On this day in 1902, the great poet Stevie Smith was born. She was also a novelist, but I haven’t read anything but her poetry. In fact, I most know of her from a really great film Stevie—which you should watch if you get the opportunity (it isn’t available on DVD). Her work is simultaneously playful and dark. Take, for example:
The great television producer Jay Ward was born in 1920. He created shows such as Crusader Rabbit, Hoppity Hooper, and George of the Jungle. But I love him most for Rocky & Bullwinkle. I discussed the show only last month (it includes a documentary about the show). But rather than embed yet another clip of that show, here is Super Chicken:
The day, however (and easily), belongs to the great writer Upton Sinclair who was born on this day in 1878. He is best known for the novel The Jungle. It is an amazing book. It is dystopian yet true. With 1984, there is always the sense that no government could be that perfectly authoritarian. But in the case of The Jungle, that is really the way life was. It is also the way life is in many parts of the world. And perhaps most interesting of all, it is the way that modern day conservatives wish society to be. This brings to mind the work of John Rawls who said that a just society would be the one that you would choose if you couldn’t predict where you would be born. Conservatives always look to a society in which they would be at the top. And indeed, the Gilded Age was a great society to be in if you were rich.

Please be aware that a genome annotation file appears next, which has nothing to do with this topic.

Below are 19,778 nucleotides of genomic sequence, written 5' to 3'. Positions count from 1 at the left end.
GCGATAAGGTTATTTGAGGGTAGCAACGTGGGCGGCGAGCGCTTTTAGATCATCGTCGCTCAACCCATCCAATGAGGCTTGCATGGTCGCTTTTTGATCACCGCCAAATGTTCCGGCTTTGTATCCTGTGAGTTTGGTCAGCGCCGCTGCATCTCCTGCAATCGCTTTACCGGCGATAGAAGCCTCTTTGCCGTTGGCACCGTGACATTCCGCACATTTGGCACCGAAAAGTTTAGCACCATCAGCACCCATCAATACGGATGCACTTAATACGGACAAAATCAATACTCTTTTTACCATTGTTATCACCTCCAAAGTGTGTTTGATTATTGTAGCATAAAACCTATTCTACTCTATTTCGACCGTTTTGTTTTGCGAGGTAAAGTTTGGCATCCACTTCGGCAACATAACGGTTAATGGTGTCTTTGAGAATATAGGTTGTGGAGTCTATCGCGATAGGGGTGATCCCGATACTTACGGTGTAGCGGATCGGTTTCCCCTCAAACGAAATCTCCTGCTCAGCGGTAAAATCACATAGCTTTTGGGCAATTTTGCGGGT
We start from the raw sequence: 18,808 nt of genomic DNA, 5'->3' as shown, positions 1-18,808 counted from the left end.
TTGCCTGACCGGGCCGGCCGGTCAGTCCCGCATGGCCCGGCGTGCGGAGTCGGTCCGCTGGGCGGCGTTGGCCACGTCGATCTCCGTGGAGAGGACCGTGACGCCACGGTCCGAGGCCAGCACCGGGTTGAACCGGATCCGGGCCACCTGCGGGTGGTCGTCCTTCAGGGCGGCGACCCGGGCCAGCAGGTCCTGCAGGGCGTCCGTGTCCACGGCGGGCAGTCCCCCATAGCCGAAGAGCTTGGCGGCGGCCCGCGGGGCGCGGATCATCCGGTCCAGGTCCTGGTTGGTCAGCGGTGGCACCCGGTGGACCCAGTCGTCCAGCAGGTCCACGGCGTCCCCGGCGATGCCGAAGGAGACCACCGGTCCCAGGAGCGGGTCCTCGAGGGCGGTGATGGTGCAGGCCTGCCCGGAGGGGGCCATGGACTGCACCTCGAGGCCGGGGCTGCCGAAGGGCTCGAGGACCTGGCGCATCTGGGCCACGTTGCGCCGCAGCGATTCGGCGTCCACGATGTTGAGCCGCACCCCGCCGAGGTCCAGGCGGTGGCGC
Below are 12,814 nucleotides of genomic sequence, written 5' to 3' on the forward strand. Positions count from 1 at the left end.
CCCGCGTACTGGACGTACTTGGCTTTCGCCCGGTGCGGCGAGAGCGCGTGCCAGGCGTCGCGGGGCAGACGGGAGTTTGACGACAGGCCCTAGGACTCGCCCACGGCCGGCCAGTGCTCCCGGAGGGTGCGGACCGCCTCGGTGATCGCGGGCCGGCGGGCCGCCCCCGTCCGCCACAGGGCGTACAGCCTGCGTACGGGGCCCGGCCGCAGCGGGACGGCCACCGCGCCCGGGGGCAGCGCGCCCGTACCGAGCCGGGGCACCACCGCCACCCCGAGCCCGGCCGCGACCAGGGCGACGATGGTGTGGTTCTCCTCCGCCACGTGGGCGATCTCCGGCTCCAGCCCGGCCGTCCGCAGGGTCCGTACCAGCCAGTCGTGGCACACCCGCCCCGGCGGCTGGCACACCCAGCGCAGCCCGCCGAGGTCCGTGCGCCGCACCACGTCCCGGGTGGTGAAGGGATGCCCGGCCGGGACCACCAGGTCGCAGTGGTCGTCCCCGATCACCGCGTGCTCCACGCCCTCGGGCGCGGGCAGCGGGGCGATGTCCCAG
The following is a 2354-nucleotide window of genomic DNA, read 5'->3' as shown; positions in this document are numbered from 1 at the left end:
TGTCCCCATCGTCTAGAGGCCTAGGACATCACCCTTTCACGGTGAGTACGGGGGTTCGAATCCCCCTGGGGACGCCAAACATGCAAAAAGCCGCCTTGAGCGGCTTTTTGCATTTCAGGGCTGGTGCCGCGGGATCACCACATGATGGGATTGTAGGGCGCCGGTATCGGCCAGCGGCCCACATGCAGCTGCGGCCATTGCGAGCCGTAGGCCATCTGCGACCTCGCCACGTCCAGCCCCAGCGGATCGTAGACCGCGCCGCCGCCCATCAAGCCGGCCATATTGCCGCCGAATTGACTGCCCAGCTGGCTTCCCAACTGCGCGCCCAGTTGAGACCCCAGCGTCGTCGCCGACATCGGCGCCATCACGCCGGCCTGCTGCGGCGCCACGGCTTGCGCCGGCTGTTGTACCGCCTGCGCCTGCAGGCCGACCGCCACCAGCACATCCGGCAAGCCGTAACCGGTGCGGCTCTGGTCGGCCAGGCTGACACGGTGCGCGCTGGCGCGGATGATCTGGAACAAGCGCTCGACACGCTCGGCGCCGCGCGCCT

In addition to his large body of work, Sinclair also tried his hand at politics. He ran for governor of California in 1934. He was hugely popular. But then the newspaper owners turned against him and effectively cut off any good or even objective coverage of him, and he ended up losing. It’s a good thing to remember. There is no such thing as democracy if there is not a free press. And the lack of a free press does not have to be the result of government interference. Around here, Sinclair is most often mentioned for one of his many great quotes, “It is difficult to get a man to understand something, when his salary depends upon his not understanding it.” We see this again and again, but most profoundly, we see it with supposedly objective journalists.
Happy birthday Upton Sinclair.